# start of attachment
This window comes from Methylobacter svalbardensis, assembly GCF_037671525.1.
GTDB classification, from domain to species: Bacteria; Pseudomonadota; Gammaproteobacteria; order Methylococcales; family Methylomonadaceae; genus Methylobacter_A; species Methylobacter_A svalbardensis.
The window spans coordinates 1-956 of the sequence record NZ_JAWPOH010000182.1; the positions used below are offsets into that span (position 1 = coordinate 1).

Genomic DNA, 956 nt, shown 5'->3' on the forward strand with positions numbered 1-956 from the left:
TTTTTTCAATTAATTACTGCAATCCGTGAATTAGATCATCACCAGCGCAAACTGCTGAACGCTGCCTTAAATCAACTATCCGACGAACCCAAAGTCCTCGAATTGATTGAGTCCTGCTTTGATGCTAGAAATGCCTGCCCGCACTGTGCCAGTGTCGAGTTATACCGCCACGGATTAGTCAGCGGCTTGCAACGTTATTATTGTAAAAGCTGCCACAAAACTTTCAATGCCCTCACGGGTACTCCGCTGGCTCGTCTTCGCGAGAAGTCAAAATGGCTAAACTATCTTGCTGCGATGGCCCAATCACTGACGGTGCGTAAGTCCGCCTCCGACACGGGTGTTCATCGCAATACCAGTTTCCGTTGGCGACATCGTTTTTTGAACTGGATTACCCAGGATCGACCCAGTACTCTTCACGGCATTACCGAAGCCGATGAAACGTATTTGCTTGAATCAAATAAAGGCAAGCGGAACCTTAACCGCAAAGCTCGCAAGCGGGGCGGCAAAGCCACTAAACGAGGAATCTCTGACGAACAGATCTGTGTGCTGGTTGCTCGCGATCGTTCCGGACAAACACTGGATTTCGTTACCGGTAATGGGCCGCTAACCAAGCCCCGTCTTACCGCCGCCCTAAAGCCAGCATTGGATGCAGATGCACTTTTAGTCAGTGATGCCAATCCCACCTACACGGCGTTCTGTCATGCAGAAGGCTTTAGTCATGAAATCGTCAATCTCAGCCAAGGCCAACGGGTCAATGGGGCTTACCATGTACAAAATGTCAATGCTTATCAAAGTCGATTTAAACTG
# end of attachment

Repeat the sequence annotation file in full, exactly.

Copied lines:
This window comes from Methylobacter svalbardensis, assembly GCF_037671525.1.
GTDB classification, from domain to species: Bacteria; Pseudomonadota; Gammaproteobacteria; order Methylococcales; family Methylomonadaceae; genus Methylobacter_A; species Methylobacter_A svalbardensis.
The window spans coordinates 1-956 of the sequence record NZ_JAWPOH010000182.1; the positions used below are offsets into that span (position 1 = coordinate 1).

Genomic DNA, 956 nt, shown 5'->3' on the forward strand with positions numbered 1-956 from the left:
TTTTTTCAATTAATTACTGCAATCCGTGAATTAGATCATCACCAGCGCAAACTGCTGAACGCTGCCTTAAATCAACTATCCGACGAACCCAAAGTCCTCGAATTGATTGAGTCCTGCTTTGATGCTAGAAATGCCTGCCCGCACTGTGCCAGTGTCGAGTTATACCGCCACGGATTAGTCAGCGGCTTGCAACGTTATTATTGTAAAAGCTGCCACAAAACTTTCAATGCCCTCACGGGTACTCCGCTGGCTCGTCTTCGCGAGAAGTCAAAATGGCTAAACTATCTTGCTGCGATGGCCCAATCACTGACGGTGCGTAAGTCCGCCTCCGACACGGGTGTTCATCGCAATACCAGTTTCCGTTGGCGACATCGTTTTTTGAACTGGATTACCCAGGATCGACCCAGTACTCTTCACGGCATTACCGAAGCCGATGAAACGTATTTGCTTGAATCAAATAAAGGCAAGCGGAACCTTAACCGCAAAGCTCGCAAGCGGGGCGGCAAAGCCACTAAACGAGGAATCTCTGACGAACAGATCTGTGTGCTGGTTGCTCGCGATCGTTCCGGACAAACACTGGATTTCGTTACCGGTAATGGGCCGCTAACCAAGCCCCGTCTTACCGCCGCCCTAAAGCCAGCATTGGATGCAGATGCACTTTTAGTCAGTGATGCCAATCCCACCTACACGGCGTTCTGTCATGCAGAAGGCTTTAGTCATGAAATCGTCAATCTCAGCCAAGGCCAACGGGTCAATGGGGCTTACCATGTACAAAATGTCAATGCTTATCAAAGTCGATTTAAACTG